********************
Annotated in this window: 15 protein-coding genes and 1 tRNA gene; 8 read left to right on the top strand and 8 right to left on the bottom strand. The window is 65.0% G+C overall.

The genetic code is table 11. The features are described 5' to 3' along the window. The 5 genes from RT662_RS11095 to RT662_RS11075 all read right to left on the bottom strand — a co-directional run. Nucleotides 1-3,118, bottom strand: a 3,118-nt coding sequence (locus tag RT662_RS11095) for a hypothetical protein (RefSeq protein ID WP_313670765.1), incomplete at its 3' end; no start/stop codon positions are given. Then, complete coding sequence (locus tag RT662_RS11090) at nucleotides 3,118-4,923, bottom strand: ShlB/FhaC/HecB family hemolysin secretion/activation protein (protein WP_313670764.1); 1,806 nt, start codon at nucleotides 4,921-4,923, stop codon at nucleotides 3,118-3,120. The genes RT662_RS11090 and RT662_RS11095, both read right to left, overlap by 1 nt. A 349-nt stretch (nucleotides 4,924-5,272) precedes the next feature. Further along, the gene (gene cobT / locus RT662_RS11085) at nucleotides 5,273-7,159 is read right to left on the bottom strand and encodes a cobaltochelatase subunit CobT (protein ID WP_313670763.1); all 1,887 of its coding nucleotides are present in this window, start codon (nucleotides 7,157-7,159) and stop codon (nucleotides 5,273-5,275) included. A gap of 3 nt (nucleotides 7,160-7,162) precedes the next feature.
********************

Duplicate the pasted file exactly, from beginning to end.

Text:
Annotated in this window: 15 protein-coding genes and 1 tRNA gene; 8 read left to right on the top strand and 8 right to left on the bottom strand. The window is 65.0% G+C overall.

The genetic code is table 11. The features are described 5' to 3' along the window. The 5 genes from RT662_RS11095 to RT662_RS11075 all read right to left on the bottom strand — a co-directional run. Nucleotides 1-3,118, bottom strand: a 3,118-nt coding sequence (locus tag RT662_RS11095) for a hypothetical protein (RefSeq protein ID WP_313670765.1), incomplete at its 3' end; no start/stop codon positions are given. Then, complete coding sequence (locus tag RT662_RS11090) at nucleotides 3,118-4,923, bottom strand: ShlB/FhaC/HecB family hemolysin secretion/activation protein (protein WP_313670764.1); 1,806 nt, start codon at nucleotides 4,921-4,923, stop codon at nucleotides 3,118-3,120. The genes RT662_RS11090 and RT662_RS11095, both read right to left, overlap by 1 nt. A 349-nt stretch (nucleotides 4,924-5,272) precedes the next feature. Further along, the gene (gene cobT / locus RT662_RS11085) at nucleotides 5,273-7,159 is read right to left on the bottom strand and encodes a cobaltochelatase subunit CobT (protein ID WP_313670763.1); all 1,887 of its coding nucleotides are present in this window, start codon (nucleotides 7,157-7,159) and stop codon (nucleotides 5,273-5,275) included. A gap of 3 nt (nucleotides 7,160-7,162) precedes the next feature.